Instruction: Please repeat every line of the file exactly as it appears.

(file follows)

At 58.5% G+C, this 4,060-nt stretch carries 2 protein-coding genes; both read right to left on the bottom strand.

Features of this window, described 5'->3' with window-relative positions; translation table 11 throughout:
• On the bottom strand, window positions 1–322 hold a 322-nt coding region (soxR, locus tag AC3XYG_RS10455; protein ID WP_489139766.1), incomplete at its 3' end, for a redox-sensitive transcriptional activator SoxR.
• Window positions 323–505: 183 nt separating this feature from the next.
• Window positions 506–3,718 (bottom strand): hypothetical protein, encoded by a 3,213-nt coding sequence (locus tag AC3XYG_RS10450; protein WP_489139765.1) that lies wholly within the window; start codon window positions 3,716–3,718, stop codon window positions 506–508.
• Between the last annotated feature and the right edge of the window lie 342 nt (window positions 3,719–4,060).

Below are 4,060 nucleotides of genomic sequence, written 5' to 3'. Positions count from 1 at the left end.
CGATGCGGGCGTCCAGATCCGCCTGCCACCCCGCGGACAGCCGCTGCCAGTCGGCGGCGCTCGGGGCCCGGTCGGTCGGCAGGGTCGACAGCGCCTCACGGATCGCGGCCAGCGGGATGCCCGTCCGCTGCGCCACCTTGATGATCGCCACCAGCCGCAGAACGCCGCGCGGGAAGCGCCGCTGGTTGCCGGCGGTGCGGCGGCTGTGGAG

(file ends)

At 58.5% G+C, this 4,060-nt stretch carries 2 protein-coding genes; both read right to left on the bottom strand.

Features of this window, described 5'->3' with window-relative positions; translation table 11 throughout:
• On the bottom strand, window positions 1–322 hold a 322-nt coding region (soxR, locus tag AC3XYG_RS10455; protein ID WP_489139766.1), incomplete at its 3' end, for a redox-sensitive transcriptional activator SoxR.
• Window positions 323–505: 183 nt separating this feature from the next.
• Window positions 506–3,718 (bottom strand): hypothetical protein, encoded by a 3,213-nt coding sequence (locus tag AC3XYG_RS10450; protein WP_489139765.1) that lies wholly within the window; start codon window positions 3,716–3,718, stop codon window positions 506–508.
• Between the last annotated feature and the right edge of the window lie 342 nt (window positions 3,719–4,060).

Below are 4,060 nucleotides of genomic sequence, written 5' to 3'. Positions count from 1 at the left end.
CGATGCGGGCGTCCAGATCCGCCTGCCACCCCGCGGACAGCCGCTGCCAGTCGGCGGCGCTCGGGGCCCGGTCGGTCGGCAGGGTCGACAGCGCCTCACGGATCGCGGCCAGCGGGATGCCCGTCCGCTGCGCCACCTTGATGATCGCCACCAGCCGCAGAACGCCGCGCGGGAAGCGCCGCTGGTTGCCGGCGGTGCGGCGGCTGTGGAG